Deadlines & Reporting:

Lodgement Deadlines: Stay on top of key dates! The Australian Taxation Office (ATO) website provides specific deadlines based on your structure and lodgement method.

Record Keeping: Be meticulous! Maintain proper income, expenses, and assets records for at least five years.

Payment Deadlines: Remember, income tax is not always "pay as you go." Familiarise yourself with relevant payment deadlines to avoid penalties.

Deductions & Concessions:

Good News: Expenses incurred to generate income are often tax-deductible! Common deductions include rent, salaries, marketing costs, and depreciation.

Seek Advice: Understanding complex deductions and concessions can be tricky. Consider consulting an accountant to maximise your deductions and claim applicable tax benefits.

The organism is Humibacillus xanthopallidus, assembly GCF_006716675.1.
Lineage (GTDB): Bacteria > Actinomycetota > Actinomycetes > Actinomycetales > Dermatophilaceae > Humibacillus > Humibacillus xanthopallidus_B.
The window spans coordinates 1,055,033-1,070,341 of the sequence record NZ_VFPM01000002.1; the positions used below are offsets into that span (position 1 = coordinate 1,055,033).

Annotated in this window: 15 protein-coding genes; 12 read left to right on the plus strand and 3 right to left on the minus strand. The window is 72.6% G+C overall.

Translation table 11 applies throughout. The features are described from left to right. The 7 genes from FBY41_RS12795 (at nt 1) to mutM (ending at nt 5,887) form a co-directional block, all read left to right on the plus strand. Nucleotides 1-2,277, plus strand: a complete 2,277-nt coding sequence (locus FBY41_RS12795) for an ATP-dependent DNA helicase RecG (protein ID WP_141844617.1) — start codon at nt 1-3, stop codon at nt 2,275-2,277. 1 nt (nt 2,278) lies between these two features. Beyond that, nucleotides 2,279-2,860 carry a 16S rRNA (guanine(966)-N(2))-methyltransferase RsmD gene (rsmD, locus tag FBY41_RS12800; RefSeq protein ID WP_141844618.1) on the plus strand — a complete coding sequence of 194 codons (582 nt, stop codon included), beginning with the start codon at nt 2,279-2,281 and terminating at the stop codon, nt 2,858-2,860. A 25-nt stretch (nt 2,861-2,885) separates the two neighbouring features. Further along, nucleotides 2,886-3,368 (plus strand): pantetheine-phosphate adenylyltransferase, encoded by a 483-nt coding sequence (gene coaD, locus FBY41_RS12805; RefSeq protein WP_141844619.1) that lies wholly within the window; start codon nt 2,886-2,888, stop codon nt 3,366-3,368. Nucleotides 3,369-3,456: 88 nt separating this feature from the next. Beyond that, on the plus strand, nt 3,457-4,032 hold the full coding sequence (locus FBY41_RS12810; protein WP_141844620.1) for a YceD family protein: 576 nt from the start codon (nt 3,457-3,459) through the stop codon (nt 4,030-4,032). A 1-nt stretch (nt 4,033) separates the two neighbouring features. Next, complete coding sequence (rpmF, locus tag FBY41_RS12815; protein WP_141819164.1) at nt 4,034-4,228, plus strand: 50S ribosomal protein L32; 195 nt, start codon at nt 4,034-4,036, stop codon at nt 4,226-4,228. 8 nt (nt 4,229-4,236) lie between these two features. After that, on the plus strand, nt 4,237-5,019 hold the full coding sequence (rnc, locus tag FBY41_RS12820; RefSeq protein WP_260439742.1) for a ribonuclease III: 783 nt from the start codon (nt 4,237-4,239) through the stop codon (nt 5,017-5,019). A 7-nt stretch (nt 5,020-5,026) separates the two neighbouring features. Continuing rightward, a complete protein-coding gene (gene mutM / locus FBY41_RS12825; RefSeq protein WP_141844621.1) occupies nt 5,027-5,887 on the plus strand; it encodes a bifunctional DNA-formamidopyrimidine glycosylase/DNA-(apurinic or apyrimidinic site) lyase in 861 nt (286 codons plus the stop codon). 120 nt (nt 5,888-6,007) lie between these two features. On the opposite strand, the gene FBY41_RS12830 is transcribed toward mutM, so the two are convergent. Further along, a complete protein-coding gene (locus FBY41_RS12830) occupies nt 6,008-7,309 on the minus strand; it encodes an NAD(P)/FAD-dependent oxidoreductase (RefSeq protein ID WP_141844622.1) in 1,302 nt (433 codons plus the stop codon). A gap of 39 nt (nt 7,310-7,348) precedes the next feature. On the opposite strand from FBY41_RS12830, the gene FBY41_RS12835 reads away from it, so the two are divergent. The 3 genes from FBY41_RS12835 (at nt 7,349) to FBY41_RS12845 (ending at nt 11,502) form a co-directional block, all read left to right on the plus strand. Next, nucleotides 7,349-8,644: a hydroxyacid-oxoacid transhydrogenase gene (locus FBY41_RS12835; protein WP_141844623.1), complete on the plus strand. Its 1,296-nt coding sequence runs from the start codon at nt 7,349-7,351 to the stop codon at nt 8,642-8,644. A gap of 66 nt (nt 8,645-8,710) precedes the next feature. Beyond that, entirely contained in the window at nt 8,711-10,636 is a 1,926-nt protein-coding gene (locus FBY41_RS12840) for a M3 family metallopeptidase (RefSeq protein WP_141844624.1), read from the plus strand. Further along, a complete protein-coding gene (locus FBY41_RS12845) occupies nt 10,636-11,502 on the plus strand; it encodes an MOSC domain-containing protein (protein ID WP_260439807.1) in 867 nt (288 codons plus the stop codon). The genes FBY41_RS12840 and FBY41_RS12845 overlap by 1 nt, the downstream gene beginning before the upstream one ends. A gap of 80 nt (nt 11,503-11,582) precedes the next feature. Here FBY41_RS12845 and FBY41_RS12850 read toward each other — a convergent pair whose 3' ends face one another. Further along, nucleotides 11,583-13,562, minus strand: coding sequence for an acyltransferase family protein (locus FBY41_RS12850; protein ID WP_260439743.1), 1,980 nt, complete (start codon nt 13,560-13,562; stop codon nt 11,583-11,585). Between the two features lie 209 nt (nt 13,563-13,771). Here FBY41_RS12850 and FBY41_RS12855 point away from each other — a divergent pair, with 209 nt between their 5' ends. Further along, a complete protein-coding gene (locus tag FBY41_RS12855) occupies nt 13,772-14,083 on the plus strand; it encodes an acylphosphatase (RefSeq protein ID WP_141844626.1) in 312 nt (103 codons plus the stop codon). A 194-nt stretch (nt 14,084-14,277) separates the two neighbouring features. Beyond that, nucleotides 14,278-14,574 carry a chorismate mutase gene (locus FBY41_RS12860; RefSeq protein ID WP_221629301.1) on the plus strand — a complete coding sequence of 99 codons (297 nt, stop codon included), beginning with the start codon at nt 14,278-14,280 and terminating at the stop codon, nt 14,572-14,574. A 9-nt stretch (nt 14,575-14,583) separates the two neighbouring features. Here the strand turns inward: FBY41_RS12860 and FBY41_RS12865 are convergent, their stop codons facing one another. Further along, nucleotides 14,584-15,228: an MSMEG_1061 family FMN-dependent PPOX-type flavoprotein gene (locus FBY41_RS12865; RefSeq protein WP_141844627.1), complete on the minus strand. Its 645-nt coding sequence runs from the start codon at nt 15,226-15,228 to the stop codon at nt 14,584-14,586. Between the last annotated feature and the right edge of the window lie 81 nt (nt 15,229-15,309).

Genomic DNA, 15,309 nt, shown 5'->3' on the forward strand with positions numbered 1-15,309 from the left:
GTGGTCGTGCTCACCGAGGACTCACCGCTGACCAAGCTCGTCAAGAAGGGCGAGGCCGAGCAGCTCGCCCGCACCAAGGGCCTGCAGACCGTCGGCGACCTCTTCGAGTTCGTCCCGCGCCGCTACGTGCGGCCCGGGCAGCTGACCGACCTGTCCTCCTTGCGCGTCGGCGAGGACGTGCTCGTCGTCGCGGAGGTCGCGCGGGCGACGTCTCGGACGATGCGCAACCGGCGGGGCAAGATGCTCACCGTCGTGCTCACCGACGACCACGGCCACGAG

The Goods and Services Tax (GST) 

GST RosterElf

Let's break it down:


You must register for GST if your GST turnover (combined income from all business activities excluding GST itself) exceeds $75,000 in 12 months or is expected to do so within the next 12 months. This applies to all business structures, including sole traders, partnerships, and companies.

How it Works:

  • Collecting GST: When you register, you charge GST on most goods and services you sell (unless exempt). The rate is currently 10%. You collect this amount from your customers and hold it in trust for the Australian Tax Office (ATO).